Meloxicam

generic for Mobic

Meloxicam Side Effects

See also Warning section.

Stomach upset, nausea, dizziness, or diarrhea may occur. If any of these effects persist or worsen, tell your doctor or pharmacist promptly.

Remember that your doctor has prescribed this medication because he or she has judged that the benefit to you is greater than the risk of side effects. Many people using this medication do not have serious side effects.

This medication may raise your blood pressure. Check your blood pressure regularly and tell your doctor if the results are high.

Tell your doctor right away if you have any serious side effects, including: easy bruising/bleeding, persistent/severe headache, mental/mood changes, signs of kidney problems (such as change in the amount of urine), unexplained stiff neck, symptoms of heart failure (such as swelling ankles/feet, unusual tiredness, unusual/sudden weight gain).

This drug may rarely cause serious (possibly fatal) liver disease. Get medical help right away if you have any symptoms of liver damage, including: dark urine, persistent nausea/vomiting/loss of appetite, stomach/abdominal pain, yellowing eyes/skin.

A very serious allergic reaction to this drug is rare. However, get medical help right away if you notice any symptoms of a serious allergic reaction, including: rash, itching/swelling (especially of the face/tongue/throat), severe dizziness, trouble breathing.

This is not a complete list of possible side effects. If you notice other effects not listed above, contact your doctor or pharmacist.

In the US -

Call your doctor for medical advice about side effects. You may report side effects to FDA at 1-800-FDA-1088 or at www.fda.gov/medwatch.

In Canada - Call your doctor for medical advice about side effects. You may report side effects to Health Canada at 1-866-234-2345.
  • body fluid retention
  • hyperkalemia
  • anemia
  • purpura
  • thrombocytopenic disorder
  • agranulocytosis
  • leukopenia
  • neutropenic disorder
  • acute confusion
  • mood changes
  • visual changes
  • tinnitus
  • hypertension
  • acute myocardial infarction
  • angina
  • cerebrovascular accident
  • vasculitis
  • hypotension
  • pharyngitis
  • upper respiratory infection
  • asthma
  • bronchospastic pulmonary disease
  • xerostomia
  • aphthous stomatitis
  • esophagitis
  • gastroesophageal reflux disease
  • gastric ulcer
  • gastrointestinal ulcer
  • dyspepsia
  • colitis
  • constipation
  • hepatic failure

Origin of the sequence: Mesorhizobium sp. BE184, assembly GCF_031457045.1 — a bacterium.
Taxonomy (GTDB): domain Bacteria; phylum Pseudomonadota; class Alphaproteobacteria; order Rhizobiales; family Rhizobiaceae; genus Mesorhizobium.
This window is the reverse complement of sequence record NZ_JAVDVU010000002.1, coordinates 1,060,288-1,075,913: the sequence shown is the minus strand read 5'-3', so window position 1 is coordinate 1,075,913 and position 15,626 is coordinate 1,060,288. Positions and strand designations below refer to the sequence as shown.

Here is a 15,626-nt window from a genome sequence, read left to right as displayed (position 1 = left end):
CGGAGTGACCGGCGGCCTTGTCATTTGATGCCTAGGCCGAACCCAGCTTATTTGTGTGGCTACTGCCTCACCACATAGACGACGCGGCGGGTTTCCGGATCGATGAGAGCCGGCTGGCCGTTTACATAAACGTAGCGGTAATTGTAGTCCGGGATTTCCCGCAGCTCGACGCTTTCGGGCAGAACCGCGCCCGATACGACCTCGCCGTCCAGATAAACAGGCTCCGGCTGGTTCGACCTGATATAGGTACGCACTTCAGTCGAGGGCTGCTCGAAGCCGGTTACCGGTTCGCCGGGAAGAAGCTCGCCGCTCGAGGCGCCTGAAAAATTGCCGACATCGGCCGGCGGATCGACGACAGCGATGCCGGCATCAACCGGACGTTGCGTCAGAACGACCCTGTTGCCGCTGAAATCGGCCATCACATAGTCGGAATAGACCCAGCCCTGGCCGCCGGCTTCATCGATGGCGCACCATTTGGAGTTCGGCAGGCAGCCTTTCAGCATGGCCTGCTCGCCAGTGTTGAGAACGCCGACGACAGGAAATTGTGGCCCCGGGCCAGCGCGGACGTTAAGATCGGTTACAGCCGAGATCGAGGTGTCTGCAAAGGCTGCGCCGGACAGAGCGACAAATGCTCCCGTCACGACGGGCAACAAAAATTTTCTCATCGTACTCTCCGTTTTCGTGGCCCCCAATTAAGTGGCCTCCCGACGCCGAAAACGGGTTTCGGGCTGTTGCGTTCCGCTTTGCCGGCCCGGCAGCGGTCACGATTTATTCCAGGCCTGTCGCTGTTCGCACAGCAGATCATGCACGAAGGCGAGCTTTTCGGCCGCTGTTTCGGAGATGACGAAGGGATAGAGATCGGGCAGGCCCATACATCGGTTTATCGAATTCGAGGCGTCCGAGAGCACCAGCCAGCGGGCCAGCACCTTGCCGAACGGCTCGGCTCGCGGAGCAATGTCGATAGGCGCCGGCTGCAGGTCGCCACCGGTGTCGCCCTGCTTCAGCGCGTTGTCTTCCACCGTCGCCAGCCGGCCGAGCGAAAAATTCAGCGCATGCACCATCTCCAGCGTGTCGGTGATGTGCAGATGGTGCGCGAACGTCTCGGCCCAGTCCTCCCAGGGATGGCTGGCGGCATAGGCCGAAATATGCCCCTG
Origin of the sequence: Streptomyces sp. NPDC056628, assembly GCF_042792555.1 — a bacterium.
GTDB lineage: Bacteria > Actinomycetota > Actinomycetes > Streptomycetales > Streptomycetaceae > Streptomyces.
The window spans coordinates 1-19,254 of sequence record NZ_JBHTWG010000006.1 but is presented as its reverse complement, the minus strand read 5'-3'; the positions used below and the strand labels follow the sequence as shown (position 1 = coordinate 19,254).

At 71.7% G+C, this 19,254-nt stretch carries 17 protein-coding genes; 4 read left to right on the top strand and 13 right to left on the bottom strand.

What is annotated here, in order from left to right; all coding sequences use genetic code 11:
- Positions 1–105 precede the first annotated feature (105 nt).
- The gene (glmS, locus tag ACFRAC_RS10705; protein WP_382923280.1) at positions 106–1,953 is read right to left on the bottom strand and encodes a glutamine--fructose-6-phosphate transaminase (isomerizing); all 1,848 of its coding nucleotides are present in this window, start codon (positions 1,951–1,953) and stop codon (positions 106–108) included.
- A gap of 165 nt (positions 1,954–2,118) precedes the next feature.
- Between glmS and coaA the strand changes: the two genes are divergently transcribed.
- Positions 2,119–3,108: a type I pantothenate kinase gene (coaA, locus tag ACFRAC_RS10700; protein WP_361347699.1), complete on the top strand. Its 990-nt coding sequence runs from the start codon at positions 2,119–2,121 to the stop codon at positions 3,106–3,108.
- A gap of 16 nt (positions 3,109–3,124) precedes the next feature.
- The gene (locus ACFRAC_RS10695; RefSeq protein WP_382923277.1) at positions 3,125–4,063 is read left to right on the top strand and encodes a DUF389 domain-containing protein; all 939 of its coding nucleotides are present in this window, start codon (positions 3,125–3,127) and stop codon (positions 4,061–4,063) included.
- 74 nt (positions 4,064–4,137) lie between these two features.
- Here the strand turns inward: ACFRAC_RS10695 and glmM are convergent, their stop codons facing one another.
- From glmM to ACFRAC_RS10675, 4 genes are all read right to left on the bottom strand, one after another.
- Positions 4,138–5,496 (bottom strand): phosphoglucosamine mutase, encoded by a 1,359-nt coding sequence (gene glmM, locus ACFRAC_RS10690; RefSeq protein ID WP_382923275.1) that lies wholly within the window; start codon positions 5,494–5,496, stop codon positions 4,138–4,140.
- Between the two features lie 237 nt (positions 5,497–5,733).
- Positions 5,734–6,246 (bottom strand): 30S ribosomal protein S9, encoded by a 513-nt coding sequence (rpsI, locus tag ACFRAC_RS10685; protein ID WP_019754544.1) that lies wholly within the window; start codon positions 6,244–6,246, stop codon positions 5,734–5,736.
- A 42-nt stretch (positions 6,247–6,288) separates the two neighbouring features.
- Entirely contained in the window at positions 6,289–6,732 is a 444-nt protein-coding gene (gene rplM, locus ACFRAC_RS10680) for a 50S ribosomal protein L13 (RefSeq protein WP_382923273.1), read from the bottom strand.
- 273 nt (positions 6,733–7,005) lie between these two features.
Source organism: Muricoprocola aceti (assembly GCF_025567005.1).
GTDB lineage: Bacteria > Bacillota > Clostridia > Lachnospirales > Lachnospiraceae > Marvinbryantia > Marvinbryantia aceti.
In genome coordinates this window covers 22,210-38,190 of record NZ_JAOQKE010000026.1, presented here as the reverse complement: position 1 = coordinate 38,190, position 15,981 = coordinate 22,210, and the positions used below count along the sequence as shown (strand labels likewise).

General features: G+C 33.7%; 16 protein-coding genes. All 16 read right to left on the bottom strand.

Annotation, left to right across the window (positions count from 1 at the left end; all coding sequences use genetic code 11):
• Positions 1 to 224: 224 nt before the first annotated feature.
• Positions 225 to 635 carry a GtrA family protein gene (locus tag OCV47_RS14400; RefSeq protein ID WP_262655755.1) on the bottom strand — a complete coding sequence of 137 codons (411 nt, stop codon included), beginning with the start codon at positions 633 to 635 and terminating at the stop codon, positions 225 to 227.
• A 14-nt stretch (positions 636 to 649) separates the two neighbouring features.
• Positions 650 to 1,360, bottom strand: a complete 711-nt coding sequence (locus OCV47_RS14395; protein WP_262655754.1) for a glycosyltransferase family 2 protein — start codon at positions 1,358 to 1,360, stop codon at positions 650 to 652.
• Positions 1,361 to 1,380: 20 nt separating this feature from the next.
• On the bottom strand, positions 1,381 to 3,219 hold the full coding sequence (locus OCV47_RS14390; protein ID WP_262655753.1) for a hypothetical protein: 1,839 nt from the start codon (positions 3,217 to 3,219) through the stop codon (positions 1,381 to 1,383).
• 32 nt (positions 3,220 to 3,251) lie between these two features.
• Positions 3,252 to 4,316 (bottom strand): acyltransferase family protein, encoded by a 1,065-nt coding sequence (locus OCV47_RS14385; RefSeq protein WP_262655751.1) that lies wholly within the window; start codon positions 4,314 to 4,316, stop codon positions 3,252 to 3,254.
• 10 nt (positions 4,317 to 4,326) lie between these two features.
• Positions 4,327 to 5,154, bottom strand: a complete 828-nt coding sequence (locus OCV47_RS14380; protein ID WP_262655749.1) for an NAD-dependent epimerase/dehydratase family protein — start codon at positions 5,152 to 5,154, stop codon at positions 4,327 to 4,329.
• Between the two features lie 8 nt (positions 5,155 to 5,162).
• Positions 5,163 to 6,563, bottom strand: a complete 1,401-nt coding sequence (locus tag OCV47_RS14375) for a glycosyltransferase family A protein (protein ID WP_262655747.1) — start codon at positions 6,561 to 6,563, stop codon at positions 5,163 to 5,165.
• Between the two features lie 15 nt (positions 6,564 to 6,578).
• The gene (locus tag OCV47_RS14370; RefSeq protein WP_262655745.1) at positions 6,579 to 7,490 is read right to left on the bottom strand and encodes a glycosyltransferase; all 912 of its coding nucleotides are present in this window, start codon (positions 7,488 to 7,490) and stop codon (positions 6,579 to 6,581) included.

• drug-induced hepatitis
  • black tarry stools
  • gastrointestinal hemorrhage
  • nephrotoxicity
  • renal failure
  • renal papillary necrosis
  • urinary tract infection
  • hematuria
  • skin photosensitivity
  • bullous dermatitis
  • erythema multiforme
  • toxic epidermal necrolysis
  • Stevens-Johnson syndrome
  • exfoliative dermatitis
  • pruritus of skin
  • alopecia
  • urticaria
  • drowsy
  • syncope
  • dizziness
  • fever
  • fatigue
  • flu-like symptoms
  • hyperhidrosis
  • pain
  • tremor
  • dysgeusia
  • skin rash
  • edema
  • facial edema
  • flushing
  • weight gain
  • weight loss
  • headache disorder
  • wheezing
  • dyspnea
  • cough
  • chest tightness
  • nausea
  • vomiting
  • flatulence
  • eructation
  • diarrhea
  • urinary retention
  • increased urinary frequency
  • proteinuria
  • abnormal hepatic function tests
  • nervousness
  • anaphylaxis
  • angioedema
  • paresthesia
  • malaise
  • acute abdominal pain
  • gastrointestinal perforation
  • jaundice
  • pancreatitis
  • worsening of chronic heart failure
  • symptoms of anxiety
  • tachycardia
  • tachyarrhythmia

Drug Interactions

Drug interactions may change how your medications work or increase your risk for serious side effects. This document does not contain all possible drug interactions. Keep a list of all the products you use (including prescription/nonprescription drugs and herbal products) and share it with your doctor and pharmacist. Do not start, stop, or change the dosage of any medicines without your doctor's approval.

Some products that may interact with this drug include: aliskiren, ACE inhibitors (such as captopril, lisinopril), angiotensin II receptor blockers (such as losartan, valsartan), cidofovir, lithium, methotrexate (high-dose treatment), "water pills" (diuretics such as furosemide).

This medication may increase the risk of bleeding when taken with other drugs that also may cause bleeding. Examples include anti-platelet drugs such as clopidogrel, "blood thinners" such as dabigatran/enoxaparin/warfarin, among others.

If you are using the liquid form of meloxicam, tell your doctor if you are also using sodium polystyrene sulfonate.

Check all prescription and nonprescription medicine labels carefully since many medications contain pain relievers/fever reducers (aspirin, NSAIDs such as celecoxib, ibuprofen, or ketorolac). These drugs are similar to meloxicam and may increase your risk of side effects if taken together. However, if your doctor has directed you to take low-dose aspirin to prevent heart attack or stroke (usually at dosages of 81-325 milligrams a day), you should continue taking the aspirin unless your doctor instructs you otherwise. Ask your doctor or pharmacist for more details.